It Happened. Someone Reported Me for Leaving My Baby in the Car!
When my first daughter was a baby, we lived in a very small town. And it was long enough ago that we actually rented physical movies back then. (I know, crazy, right?) On my way into town one day, I had to take a movie back, so I pulled into the parking lot and realized that my daughter had already fallen asleep. I had a sleeping baby in the car!
Immediately, I was filled with panic. I could see the movie rental return slot from my car — it was literally steps away. So close I could practically slide the movie into the slot from my car. But there was a door in between us. I looked back at the baby, sleeping so peacefully, I looked back at the door, wondering if the $2 late fee would be worth it. Should I just wake her up? But really, wasn't that absurd when the slot was within reach? Why did motherhood turn me into a freak who spends ten minutes contemplating a decision that should have taken me seconds?
But that's what motherhood does. It makes some of us paranoid. And honestly, when it comes to kids in cars, I think it's for good reason. Too many children die in cars and the bigger deal we make of it, the more awareness is raised and (hopefully) the less it happens.
Not too long ago, someone reported me for leaving my baby in a car alone. At first, I was very offended about it. Looking back, I guess I could see that really, it's better to be safe than sorry.
So let me tell you the story:
Since that first dilemma when I was a new mom, I've been overly paranoid about leaving my kids or my baby in the car. But as an older mom with school pick-up, it's gotten even more complicated. At my kids' school, I have to physically walk in to get my kids and many times, I'd have a sleeping baby in the car. Not wanting to wake the baby, I teamed up with another mom who had young kids and we would take turns watching each other's little ones while the other went in the school to get kids. Cars were left locked and running. (You can do that with remote start. Yay minivan life!) The mom in charge was standing no more than an arm's reach away and watching any young children intently.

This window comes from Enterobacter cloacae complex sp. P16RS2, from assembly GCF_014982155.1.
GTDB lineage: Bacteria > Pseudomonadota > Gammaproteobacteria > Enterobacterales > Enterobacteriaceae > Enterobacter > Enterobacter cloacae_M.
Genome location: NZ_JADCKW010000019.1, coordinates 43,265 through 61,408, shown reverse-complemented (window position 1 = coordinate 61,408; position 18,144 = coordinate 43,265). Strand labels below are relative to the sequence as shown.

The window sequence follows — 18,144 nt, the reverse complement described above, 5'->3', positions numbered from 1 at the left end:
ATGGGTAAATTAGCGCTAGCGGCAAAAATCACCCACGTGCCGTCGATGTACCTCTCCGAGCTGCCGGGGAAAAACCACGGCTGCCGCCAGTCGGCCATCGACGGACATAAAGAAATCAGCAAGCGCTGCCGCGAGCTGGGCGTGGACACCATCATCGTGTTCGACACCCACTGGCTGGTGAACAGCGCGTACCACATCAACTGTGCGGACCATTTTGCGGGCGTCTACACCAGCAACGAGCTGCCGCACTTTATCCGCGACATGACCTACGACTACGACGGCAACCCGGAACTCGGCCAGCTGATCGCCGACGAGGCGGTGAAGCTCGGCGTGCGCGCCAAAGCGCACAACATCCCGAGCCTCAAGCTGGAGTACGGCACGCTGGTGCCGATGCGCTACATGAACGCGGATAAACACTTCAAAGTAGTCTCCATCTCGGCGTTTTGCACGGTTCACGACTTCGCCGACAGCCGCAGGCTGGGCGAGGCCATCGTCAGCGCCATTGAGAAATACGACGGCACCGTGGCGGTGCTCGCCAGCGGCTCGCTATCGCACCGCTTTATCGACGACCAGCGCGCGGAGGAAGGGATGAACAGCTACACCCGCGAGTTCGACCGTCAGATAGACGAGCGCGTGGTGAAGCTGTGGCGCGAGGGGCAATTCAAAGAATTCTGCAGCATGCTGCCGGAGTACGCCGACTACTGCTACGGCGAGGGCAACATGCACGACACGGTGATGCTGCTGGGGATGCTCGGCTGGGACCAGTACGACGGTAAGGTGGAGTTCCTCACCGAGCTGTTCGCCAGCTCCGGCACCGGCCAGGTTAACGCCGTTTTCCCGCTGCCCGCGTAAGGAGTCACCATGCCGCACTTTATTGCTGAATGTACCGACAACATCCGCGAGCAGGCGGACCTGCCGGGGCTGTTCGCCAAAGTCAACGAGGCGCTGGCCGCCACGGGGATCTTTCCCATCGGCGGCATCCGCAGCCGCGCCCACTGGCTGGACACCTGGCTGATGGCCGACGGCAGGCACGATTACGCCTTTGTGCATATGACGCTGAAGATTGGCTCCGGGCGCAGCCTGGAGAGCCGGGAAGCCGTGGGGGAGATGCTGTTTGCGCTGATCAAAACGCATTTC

While the moms knew the babies were safe and sound, to a passerby walking through the lot, it might not be clear that the baby had someone watching over — and that's exactly what happened. Someone reported that parents were leaving babies alone in the car during pick-up. Of course, I can't be 100% sure it was me that someone was referring to, but I was horrified nonetheless. Had I been endangering my baby? Was it wrong? Here I was trying to lean on that infamous “village” people talk about, but it felt like I was getting punished for it.
But now, looking back, I can see that when it comes to making sure kids are safe in the car, it's always better to be safe than sorry. I'm glad that there are people who were willing to speak up when they thought a child was in danger. And, God forbid, if something like that ever happened in a parking lot, I would hope I would react the same way. If you see a child in a car, it's better to be safe than sorry. Seek help or call 911 immediately. Even a cold winter day can reach deadly temps in a car with a child, because their body temperatures raise more than an adult's.
What would you do if you thought you saw a baby in the car, all alone?